Republican Senate Primary Tied In NC; Tillis’ Numbers Drop
A new poll finds that the North Carolina Republican primary in the race for the United States Senate is likely headed for a run-off unless one candidate breaks away in these final eight weeks before voters cast their ballots.
Tom Jensen, of Public Policy Polling in Raleigh, says that state House Speaker Thom Tillis, who was the front runner last month, has seen a drop in support. He’s now tied for the Republican Senate nomination with OBGYN Greg Brannon at 14 percent.
“That is a big change from a month ago when we had Tillis up 20 percent to 13 percent [from the closest challengers]. He has had kind of a rough month and with eight candidates, and all of them so closely bunched together, it is looking more and more likely that this is going to be headed for a run-off,” Jensen says.
Tillis drew some negative attention recently for his comments on Obamacare and the minimum wage. He said that he didn’t think there should be a minimum wage and expressed that “Obamacare is a great idea that can’t be paid for.’” Jensen says these views were not received favorably by Republican voters.
The general election picture for the Senate race continues to look like a toss-up as well, Jensen explains, with every potential match-up within two percentage points.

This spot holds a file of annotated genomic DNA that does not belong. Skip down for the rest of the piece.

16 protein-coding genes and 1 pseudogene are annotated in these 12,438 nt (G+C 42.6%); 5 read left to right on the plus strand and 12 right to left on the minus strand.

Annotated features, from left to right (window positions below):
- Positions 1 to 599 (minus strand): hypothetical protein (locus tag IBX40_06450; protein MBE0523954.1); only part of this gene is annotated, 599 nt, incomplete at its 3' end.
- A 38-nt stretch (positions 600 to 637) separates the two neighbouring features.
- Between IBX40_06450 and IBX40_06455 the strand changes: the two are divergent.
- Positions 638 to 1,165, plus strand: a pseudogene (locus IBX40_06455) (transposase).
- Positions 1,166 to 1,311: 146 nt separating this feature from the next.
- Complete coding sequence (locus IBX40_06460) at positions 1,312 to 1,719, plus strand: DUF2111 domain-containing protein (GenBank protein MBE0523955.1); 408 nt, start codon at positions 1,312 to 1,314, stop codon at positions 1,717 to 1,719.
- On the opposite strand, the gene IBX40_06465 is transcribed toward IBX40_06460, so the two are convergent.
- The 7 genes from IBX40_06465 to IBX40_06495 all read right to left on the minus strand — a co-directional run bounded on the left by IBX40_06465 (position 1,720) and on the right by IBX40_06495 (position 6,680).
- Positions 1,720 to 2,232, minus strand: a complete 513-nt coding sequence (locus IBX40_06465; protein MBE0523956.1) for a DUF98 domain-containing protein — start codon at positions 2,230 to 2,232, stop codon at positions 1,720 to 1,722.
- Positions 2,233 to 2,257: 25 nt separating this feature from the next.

The poll shows a slight improvement for Democratic incumbent Kay Hagan compared to a month ago. She leads Tillis 45 percent to 43 percent. In February, she trailed in head-to-head comparisons with all of the Republicans challengers except one.
“Definitely the overall big picture is that this is one of the closest races in the country, and it could go either way.”
Jensen says Hagan’s current position is not unexpected and has been the case for the past five months.
“Hagan is in a situation where she is not that popular. Only 41 percent of voters approve of her; 51 percent disapprove,” Jensen says. “These are numbers where you really expect her to be trailing, but voters don’t really know the Republicans candidates yet. To the extent they do know them, they aren’t that popular. You really have a situation right now where voters aren’t particularly thrilled with any of their choices, and because of that, it is pretty evenly matched.”
The outcome of this race is one of four contests across the country that will determine which political party takes the majority in the United States Senate.